Posts tagged ‘red bean’

Mad for madeleines, red bean and green tea

With eggs in hand I can finally make the madeleines that I wanted. When I bought the red bean flour I wanted to make red bean pound cake but I preferred to mix red bean paste into the batter for a marbled effect. Later on I was contemplating cookies but still didn’t think the powder form was the way to go. Then I got the madeleine pan and it was perfect. Red bean goes best with green tea, so I divided up the batter half red bean flavor and half green tea. The red bean didn’t get the color I had hoped for, it’s probably best to use smooth red bean paste in the future, or use more red bean flour, or maybe cook it first. Color aside (they were still a pretty pink) they were so good, perfectly fluffy and crispy and light. It makes about three batches of 24 minis (if I had filled it better, they expand a lot). I’m buying more madeleine pans now.

Green Tea / Red Bean Madeleines

  • 1/3 cup organic shortening or butter
  • 1/2 cup sugar
  • 2 eggs
  • 3/4 cup almond flour/meal
  • 3/4 flour
  • 1 tsp baking powder
  • 2 tbsp red bean flour
  • 1 1/2 tsp green tea powder or matcha

batter was fluffy like frosting

Cream together sugar and shortening, then incorporate one egg at a time. Mix till completely blended. Add in almond flour and mix thoroughly. Then add flour and baking powder, mix briefly till smooth. Preheat oven to 350º. Separate half of the batter into a new bowl; add green tea powder to one bowl and red bean flour to the other. With spatula or spoon, fold green tea/red bean into batter. Grease pan, and pray for minimal sticking. Try to under fill the molds (kind of hard with the thick batter), they will expand. Bake for 13-15min (for mini pans) when the edges just turn light brown. Cool for 5min before popping them out.



April 8, 2008 at 3:37 pm 3 comments

Red bean baklava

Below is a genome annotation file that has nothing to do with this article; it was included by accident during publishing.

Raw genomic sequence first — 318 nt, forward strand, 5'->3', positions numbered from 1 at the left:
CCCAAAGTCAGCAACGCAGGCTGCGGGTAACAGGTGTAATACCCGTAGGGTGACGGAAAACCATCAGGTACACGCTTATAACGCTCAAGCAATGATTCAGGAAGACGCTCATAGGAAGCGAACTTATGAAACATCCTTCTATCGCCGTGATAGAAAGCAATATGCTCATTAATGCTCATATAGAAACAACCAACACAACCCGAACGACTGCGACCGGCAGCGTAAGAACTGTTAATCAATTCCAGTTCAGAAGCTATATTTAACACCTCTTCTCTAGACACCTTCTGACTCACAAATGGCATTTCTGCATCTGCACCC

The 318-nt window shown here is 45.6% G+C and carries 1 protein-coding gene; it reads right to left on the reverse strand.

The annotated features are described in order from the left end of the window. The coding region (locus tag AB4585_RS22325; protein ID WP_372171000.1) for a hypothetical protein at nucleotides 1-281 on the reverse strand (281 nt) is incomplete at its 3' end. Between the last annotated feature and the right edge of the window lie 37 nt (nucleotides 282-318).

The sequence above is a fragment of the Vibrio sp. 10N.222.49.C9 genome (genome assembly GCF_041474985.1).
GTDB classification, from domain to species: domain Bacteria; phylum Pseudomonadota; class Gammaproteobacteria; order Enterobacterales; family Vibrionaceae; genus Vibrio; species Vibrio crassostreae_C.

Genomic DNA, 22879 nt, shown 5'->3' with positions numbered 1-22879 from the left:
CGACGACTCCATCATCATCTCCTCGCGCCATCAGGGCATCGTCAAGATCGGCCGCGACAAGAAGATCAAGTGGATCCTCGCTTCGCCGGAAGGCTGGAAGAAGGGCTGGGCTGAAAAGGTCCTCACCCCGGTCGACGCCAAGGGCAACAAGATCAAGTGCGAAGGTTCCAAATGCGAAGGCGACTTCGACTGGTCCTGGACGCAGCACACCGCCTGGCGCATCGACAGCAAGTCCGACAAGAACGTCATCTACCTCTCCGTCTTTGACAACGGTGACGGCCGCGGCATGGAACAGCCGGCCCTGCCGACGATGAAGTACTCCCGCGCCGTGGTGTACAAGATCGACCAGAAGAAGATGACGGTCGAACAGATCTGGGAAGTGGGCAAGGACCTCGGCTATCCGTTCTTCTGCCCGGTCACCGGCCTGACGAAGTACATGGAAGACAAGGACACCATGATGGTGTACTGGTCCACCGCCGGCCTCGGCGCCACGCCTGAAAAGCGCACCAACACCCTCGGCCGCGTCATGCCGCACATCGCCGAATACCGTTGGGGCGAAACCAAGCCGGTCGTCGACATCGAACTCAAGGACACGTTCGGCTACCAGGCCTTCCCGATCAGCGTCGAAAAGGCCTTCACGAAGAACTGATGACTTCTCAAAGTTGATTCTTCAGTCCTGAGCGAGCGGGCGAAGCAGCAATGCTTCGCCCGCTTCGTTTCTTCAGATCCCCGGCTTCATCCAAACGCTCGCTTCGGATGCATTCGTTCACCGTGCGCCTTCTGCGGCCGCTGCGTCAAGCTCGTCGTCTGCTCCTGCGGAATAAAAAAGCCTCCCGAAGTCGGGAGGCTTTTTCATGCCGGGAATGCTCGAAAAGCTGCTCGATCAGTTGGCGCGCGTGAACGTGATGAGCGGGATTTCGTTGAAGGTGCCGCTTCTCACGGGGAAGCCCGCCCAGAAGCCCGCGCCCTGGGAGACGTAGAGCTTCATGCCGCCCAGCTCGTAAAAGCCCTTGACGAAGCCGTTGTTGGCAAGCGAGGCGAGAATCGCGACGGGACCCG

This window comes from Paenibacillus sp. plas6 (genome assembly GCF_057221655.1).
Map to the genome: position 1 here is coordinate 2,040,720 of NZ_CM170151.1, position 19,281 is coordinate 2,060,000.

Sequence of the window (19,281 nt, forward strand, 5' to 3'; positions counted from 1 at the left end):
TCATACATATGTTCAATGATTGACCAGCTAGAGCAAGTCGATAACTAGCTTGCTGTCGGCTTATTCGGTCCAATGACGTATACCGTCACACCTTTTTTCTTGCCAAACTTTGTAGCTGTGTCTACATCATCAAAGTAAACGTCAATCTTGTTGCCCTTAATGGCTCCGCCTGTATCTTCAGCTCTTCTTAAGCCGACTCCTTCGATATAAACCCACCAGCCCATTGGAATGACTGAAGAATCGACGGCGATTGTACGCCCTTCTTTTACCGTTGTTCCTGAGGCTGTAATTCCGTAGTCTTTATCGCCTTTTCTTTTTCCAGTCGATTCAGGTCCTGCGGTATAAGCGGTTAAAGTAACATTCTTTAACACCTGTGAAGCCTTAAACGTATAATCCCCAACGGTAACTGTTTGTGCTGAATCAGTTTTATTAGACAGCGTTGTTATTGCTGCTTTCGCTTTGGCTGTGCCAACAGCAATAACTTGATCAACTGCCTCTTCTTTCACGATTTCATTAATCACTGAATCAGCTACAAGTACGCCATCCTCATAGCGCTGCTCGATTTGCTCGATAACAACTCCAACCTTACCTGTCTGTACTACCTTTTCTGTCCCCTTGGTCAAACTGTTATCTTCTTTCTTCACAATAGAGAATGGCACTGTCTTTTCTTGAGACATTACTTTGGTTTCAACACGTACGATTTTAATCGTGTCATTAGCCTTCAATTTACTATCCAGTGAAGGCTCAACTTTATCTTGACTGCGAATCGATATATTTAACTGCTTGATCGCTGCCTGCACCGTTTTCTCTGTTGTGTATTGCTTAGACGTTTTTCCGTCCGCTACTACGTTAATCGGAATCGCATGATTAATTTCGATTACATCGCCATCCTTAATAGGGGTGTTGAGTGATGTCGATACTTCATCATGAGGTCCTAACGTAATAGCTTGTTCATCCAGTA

I bought organic whole wheat filo sheets earlier this week thinking I was going to make something with spinach or peas. But the idea of a sweet red bean filled treat was more exciting. I didn’t make it in layers like a traditional baklava. Instead I had wrapped them up initially like a turnover (or pop-tart) roughly 4 x 5 inches, and then I decided to cut them into pieces. Thought it would be kind of like a cookie. After tasting and testing the sweetness, I decided to dip them into the honey syrup I made earlier. When they cooled completely, the syrup made it really more… baklava tasting. The red bean adds a smooth texture and works well with the cinnamon and honey. Guess it’s like East meets (near) Middle East?

Baklava with red bean and almond

  • 1lb package of filo
  • 1 1/2 cup sweet red bean paste*
  • 2/3 cup almonds chopped
  • 1/2 tsp cinnamon
  • 2/3 cup (possibly more) of oil or melted butter **
  • Syrup:
  • 1/3 cup honey
  • 1/4 cup sugar
  • 2/3 cup water 

*I bought red bean paste from an Asian market; they are made from adzuki beans (a small red bean) and sugar, comes in cans or bags and in smooth or chunky style. Quality usually coincides with price. You can make it yourself from dried adzuki beans but it would take a really really long time.

**Sometimes I use (organic) baking spray to coat each layer with oil, but I had none this time. It’s faster than brushing them but does waste a can of the stuff.

Preheat oven to 325°. (In the past I had always baked filo at higher temperatures but 325° was really better at crisping up every layer evenly. However the color was a bit on the pale side, so maybe it’s just my oven or you might want to go up to 335° or 340°.)

Toast up the nuts briefly in a dry pan over medium high heat while stirring (3mins), add in cinnamon and mix into red bean paste.  

Lay out the all the filo on work surface or baking sheet (the whole stack, mine had exactly 16 sheets, 15x18inches).

Brush a sheet with oil, pick up the sheet and flip it over onto the sheet under it and press together.

Place about 3 (or 4) tablespoons of filling on the right side center, a few inches in from the edge, spreading it into small rectangle (3.5×4.5 inches roughly).

Fold the edge flap (of the two sheets) over the filling, fold top flap over the center, and then the bottom flap. Then just keep rolling/folding it over onto itself, like wrapping a large flat egg roll. With my 16 sheets it came out perfectly to 8 filo packets, 4×5 inches.

Press on them gently to make sure the filling is evenly distributed.

Brush them all with oil.

Cut each packet into 3 equal pieces.

Space them out on a baking sheet and bake for an hour.

Bring honey, sugar and water to a boil; simmer for 5-6 minutes.

After baking, cool pieces for 5mins, and then dip each one briefly into the syrup, then cool for another 15mins.


February 18, 2008 at 8:18 am 8 comments

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